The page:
I blogged about this recently and I’ve already got slack with it. I haven’t managed to read a short story every day, but I have managed most days. Here are the things I’ve read this past week or two:

Freefall by Eric James Stone, from Daily Science Fiction. This was a very powerful piece of flash fiction with some great science. I guessed how it was going to go down, but still enjoyed reading it play out. I subscribe to Daily Science Fiction and get a new story in my inbox every day.

Acception by Tessa Kum, from Baggage anthology, ed Gillian Polack, Eneit Press. Excellent near future dystopia of racial profiling and Orwellian mind control. This scored a bunch of award nominations, and totally deserved them. A real must-read.

Trickster by Mari Ness, from Clarkesworld. Very interesting idea and a nice literary style, but a distinct lack of explanation in why things happened the way they did and what for. Not really any story there to speak of, leaving me with more questions than answers, and not in a good way. Still worth a read and others will probably get more from it than me.

The Gateway of the Monster and The House Among The Laurels by William Hope Hodgson. Catching up on a hole in my reading, thanks to Adam Christopher’s recommendation. Carnacki the Ghost-Finder stories, first published between 1910 and 1912 in The Idler magazine and The New Magazine, are classic old school supernatural detective yarns. They’re great fun and well worth a read. I found a free collection in the Kindle store. Bonus.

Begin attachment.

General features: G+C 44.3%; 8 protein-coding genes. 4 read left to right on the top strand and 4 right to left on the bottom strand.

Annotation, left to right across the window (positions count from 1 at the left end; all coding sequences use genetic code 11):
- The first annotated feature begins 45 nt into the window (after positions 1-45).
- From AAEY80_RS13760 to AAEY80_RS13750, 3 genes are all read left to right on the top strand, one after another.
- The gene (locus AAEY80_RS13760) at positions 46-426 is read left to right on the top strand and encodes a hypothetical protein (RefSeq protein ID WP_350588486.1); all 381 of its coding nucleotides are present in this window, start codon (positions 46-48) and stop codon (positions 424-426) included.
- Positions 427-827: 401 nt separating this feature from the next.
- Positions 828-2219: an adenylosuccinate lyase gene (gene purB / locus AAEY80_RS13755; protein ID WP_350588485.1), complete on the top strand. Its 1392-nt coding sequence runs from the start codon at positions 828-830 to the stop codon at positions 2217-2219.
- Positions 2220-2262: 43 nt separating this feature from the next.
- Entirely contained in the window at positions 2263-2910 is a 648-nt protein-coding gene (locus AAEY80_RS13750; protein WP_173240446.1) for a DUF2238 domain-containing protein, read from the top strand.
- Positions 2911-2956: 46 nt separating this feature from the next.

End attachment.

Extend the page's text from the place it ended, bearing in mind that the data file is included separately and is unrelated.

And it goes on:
Valeria by Ian R Faulkner in Murky Depths #16. I have a story, Mirrorwalk, in this issue and finally had time to read some of my contributer’s copy. This story is a dark, violent cyberpunk noir tale. Gritty and clever, and quite disturbing. Not the most original idea, but very well played out with some original twists.

Doorways For The Dispossessed by Paul Haines from The Last Days Of Kali Yuga. The original “backpacker horror” yarn. An excellent exploration of lucid dreaming and its potential dangers with a cool, horrible twist. Paul Haines is an outstanding writer and this is probably the definitive Haines collection. Get it. Now.

I’ll post more updates like this on infrequent occasions. I’ll try to read a short a day, but you know how it is. What have you read lately?